I have used it extensively in every type of weather, except very cold ones. The temp rating is way overrated. The last time when I was in an expedition tent set up around 2000 m in the mountain, I took everything off except my underwear and a long sleeve 50% wool military top and the corresponding bottom, then slept inside this bag.
The temp got down to -0.5° C. My pad, although 12 mm thick, was not so good, so it was right before the sun up, I started feeling the cold from underneath. It was not that bad, but not under-estimable either.
Oddly, my feet never got cold. I kept changing my position until I got up. I do not know, under a better pad and with a little more garment on, how it will perform. I have the long one. I compressed it in an XL size stuff sack. It does compress, but do not expect a miracle. Even inside the stuff sack, it filled so much space in my bag that I could not organize properly; heavy as well.
It is not bad for a $70 bag, however, do not count too much on it under freezing temperatures.
Fill: Slumberloft HQ synthetic insulation
Temperature Rating: -20 F
Weight: 2.6 kg
Source: bought it new
Price Paid: $70
This bag is dangerous. It only has about an inch of top loft. Wearing mid-weight wool long johns, a fleece skull cap, and thick wool socks (everything bone dry), and sleeping on a full length ensolite pad 3/8" thick, I got cold at 40F on a clear dry night in this bag.
I am a cold sleeper, but this is a 60 degree rating error and is unforgivable. Someone is going to buy one of these and head out into serious cold believing they are protected and die of hypothermia. Don't be that person. Avoid Slumberjack bags like your life depended upon it.
Fill: proprietary synthetic
Temperature Rating: -20F
Price Paid: $60
Bag lives up to its name. People who contest otherwise are not dressing appropriately (overdressing) and should find other activities than outdoor ones.
- Keeps you warm
- Lets you sleep
This bag keeps you warm. Some writers have indicated that it is overrated. ALL bags are rated for ideal conditions and are thus overrated for some activities. ALL.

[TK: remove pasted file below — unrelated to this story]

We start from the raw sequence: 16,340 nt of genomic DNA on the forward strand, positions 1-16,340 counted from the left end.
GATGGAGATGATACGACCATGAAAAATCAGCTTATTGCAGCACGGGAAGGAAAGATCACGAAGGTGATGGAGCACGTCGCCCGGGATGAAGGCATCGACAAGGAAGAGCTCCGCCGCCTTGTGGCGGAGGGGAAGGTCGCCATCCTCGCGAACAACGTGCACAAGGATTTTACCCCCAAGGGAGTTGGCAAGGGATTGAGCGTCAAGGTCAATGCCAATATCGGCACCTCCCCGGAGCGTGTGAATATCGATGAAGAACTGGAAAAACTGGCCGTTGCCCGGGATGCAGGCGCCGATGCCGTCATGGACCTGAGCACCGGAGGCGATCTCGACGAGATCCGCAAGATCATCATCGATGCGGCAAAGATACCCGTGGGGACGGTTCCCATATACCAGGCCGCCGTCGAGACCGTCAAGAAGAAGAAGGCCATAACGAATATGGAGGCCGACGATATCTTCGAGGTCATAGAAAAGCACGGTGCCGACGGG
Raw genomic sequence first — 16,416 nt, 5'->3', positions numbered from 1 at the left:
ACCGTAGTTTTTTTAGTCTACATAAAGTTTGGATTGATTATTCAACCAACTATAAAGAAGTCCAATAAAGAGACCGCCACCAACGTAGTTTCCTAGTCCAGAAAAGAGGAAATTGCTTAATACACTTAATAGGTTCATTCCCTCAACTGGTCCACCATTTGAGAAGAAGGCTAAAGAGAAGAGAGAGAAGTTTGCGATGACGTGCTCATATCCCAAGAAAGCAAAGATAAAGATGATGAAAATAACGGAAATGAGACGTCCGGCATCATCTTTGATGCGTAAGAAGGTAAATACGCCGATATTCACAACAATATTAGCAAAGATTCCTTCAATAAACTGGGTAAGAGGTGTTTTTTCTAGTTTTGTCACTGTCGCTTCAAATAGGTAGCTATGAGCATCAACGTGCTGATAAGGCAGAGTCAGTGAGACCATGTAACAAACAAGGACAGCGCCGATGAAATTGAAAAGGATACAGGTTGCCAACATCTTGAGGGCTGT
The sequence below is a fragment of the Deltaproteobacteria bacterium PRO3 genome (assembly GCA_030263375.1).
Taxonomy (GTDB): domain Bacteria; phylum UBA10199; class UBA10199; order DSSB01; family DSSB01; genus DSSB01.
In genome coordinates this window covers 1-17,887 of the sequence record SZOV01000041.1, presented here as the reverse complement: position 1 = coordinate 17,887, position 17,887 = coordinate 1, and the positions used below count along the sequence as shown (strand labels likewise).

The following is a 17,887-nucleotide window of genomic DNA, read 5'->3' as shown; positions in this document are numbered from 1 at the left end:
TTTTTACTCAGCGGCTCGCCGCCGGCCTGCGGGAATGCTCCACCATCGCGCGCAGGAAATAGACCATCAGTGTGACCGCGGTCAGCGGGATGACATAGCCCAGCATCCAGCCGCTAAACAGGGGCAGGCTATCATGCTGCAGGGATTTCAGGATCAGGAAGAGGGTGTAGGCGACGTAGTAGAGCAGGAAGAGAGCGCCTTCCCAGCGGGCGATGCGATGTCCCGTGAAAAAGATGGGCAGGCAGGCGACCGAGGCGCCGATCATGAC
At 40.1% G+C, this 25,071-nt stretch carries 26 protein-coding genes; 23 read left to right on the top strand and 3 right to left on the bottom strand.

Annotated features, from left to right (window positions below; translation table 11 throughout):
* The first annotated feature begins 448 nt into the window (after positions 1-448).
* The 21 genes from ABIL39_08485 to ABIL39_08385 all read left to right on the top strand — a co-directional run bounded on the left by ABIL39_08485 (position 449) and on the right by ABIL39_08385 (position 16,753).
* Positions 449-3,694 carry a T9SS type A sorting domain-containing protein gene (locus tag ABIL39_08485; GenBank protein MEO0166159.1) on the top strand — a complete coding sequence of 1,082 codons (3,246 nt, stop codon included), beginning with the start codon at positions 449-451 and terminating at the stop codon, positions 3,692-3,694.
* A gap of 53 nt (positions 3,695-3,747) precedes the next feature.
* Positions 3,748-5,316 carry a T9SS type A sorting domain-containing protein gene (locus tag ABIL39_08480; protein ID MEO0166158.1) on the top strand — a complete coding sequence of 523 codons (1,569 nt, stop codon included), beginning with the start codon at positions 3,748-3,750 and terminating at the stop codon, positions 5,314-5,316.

Bag is comfortable, loft holds up well. NOTE: you cannot overdress and use a bag that is designed for this low of a temperature. The more you wear, the more you will actually sweat. Sweat leads to evaporation, leads to cooling off quicker.
Source: bought it new
Price Paid: $59
- Severely-overestimated temperature rating
- Poor quality control
- Poor design
This is an overweight 30-degree bag imposing itself as a twenty below bag. I have never before seen such a mis-representation of a product without a company being sued or forced to recall its product.
The problem is three-fold:
- Top has about 1" of loft, as noted by another reviewer (a -20 bag needs to bulge in the middle, not sag).
- Draft tube is not wide enough and not filled enough (it is a fairly-flat, 2" wide piece).
- Zipper catches and snags, not on the draft tube, but on the bag itself, ripping and shredding the only thing between you and the out-dated Slumberloft filling.
Summary: if you go camping in -20 weather with this bag, you will die.
Gone are the days of great Slumberjack, U.S-made bags, with double, zip-down draft tubes and trapezoidal design.
Source: bought it new
Price Paid: $69
I use this product and had no problems. I think -20 is overrated but I have no problems at zero, outside temp was 0 with a 30-35 mph wind all night, on my last trip. I have a nice pad with a rating of R-4. We got 10 inches of snow on top of that. Tent temp (Hight Peaks Col.) was prob 20 Deg. warmer then outside with 2 people.
One problem was the zipper. You have to be very careful as it tends to snag on the baffle. Another problem is it takes up 1/2 my backpack, but overall it works well for me. The secret is having a good pad in the winter, and stying dry.
Temperature Rating: -20
Price Paid: $65